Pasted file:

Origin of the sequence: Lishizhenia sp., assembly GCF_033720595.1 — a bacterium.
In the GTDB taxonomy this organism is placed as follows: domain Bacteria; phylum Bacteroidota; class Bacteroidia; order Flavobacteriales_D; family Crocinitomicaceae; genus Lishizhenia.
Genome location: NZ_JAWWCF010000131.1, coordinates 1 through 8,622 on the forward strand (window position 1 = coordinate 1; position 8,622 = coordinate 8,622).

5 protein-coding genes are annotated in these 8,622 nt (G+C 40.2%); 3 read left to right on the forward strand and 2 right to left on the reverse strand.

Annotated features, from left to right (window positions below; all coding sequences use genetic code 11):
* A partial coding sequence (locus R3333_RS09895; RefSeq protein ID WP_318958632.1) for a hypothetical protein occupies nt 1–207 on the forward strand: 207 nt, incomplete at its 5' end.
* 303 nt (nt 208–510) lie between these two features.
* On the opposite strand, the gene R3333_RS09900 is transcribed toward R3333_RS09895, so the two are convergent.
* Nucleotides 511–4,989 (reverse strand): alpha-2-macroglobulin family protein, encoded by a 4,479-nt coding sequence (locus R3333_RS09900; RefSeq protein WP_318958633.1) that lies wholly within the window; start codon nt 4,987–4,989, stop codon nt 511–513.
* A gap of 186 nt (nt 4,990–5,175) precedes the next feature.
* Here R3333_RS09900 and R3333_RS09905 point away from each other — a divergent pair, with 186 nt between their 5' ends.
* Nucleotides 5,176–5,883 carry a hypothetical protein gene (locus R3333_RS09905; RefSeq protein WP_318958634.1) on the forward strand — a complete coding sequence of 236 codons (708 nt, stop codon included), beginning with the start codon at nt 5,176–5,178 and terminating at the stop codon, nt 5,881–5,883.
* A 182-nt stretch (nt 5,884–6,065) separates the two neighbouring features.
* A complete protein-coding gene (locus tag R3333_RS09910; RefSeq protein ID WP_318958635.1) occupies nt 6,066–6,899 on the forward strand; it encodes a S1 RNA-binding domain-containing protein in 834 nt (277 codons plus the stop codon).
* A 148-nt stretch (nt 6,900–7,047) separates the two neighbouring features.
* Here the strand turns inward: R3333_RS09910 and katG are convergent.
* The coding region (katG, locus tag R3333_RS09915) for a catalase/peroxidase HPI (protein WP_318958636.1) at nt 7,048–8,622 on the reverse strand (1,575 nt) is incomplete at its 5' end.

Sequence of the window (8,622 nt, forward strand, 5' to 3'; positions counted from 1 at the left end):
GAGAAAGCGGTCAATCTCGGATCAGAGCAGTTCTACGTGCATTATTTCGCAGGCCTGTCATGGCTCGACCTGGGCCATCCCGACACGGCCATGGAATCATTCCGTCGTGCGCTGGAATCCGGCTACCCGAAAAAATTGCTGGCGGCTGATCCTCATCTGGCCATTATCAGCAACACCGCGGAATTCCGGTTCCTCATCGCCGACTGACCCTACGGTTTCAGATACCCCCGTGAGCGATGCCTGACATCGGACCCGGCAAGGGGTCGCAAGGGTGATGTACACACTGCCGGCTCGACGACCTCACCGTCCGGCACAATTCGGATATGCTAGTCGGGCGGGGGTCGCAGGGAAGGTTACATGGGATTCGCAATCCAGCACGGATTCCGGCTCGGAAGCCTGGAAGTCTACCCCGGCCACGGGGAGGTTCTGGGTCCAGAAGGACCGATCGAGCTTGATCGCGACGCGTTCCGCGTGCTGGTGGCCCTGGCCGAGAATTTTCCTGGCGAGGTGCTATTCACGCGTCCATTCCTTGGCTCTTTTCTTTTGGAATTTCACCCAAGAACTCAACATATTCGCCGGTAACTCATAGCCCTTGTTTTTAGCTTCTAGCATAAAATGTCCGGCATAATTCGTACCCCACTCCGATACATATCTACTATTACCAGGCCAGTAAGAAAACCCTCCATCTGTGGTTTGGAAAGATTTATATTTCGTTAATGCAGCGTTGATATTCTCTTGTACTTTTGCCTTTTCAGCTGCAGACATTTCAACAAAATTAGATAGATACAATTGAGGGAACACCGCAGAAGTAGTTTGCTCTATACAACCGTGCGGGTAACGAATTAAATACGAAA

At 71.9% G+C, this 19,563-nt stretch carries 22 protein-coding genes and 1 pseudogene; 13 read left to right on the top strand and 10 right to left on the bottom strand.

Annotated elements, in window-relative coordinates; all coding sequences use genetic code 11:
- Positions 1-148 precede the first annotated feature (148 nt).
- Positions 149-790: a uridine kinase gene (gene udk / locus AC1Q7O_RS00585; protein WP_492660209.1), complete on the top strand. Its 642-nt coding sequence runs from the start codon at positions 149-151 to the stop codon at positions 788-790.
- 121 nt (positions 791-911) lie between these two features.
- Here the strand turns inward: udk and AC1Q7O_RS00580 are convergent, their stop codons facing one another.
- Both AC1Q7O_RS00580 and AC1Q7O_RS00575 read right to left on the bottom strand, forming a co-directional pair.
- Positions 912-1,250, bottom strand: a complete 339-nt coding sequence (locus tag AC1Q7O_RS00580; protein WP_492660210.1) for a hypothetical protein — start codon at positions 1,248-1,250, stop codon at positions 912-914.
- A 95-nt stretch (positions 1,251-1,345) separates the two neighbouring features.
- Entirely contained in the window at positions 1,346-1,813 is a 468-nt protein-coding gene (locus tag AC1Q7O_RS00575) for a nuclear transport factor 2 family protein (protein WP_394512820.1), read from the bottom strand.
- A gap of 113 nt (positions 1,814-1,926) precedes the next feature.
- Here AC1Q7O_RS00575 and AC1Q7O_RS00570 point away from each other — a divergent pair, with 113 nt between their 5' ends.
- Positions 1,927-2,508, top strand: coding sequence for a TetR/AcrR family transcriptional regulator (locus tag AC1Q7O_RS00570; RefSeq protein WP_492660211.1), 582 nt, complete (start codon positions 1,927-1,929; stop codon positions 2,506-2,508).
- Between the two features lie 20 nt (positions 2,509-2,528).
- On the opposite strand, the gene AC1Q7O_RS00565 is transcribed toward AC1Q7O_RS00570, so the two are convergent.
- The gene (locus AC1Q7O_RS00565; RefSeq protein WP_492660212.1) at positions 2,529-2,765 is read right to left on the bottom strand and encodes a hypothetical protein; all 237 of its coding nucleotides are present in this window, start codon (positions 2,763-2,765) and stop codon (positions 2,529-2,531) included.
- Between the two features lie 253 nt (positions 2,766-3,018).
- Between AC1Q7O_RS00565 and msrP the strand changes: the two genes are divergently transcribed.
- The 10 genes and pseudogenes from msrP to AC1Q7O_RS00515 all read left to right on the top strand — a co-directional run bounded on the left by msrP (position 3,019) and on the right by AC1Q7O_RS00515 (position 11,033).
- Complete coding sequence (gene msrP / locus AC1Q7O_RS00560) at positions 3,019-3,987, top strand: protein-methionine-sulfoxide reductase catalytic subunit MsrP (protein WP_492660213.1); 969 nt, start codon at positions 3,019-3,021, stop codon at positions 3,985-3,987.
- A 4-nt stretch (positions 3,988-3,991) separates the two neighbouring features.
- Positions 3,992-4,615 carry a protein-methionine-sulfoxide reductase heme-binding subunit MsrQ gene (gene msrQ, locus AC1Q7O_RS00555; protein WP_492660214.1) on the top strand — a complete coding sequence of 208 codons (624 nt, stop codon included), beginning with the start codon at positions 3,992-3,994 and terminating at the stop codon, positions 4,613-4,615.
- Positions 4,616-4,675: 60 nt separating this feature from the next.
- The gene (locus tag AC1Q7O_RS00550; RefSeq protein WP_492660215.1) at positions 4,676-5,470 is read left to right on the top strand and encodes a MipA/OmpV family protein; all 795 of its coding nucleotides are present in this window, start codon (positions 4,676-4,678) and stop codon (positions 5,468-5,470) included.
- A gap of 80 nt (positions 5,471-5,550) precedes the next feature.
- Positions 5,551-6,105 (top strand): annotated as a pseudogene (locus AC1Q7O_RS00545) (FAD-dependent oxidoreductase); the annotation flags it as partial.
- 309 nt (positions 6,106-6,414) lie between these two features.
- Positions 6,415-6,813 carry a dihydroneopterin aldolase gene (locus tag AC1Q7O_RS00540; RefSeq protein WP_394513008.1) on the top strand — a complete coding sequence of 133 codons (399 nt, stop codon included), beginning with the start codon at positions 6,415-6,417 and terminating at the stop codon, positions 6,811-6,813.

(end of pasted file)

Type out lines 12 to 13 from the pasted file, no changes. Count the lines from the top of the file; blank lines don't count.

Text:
* Nucleotides 5,176–5,883 carry a hypothetical protein gene (locus R3333_RS09905; RefSeq protein WP_318958634.1) on the forward strand — a complete coding sequence of 236 codons (708 nt, stop codon included), beginning with the start codon at nt 5,176–5,178 and terminating at the stop codon, nt 5,881–5,883.
* A 182-nt stretch (nt 5,884–6,065) separates the two neighbouring features.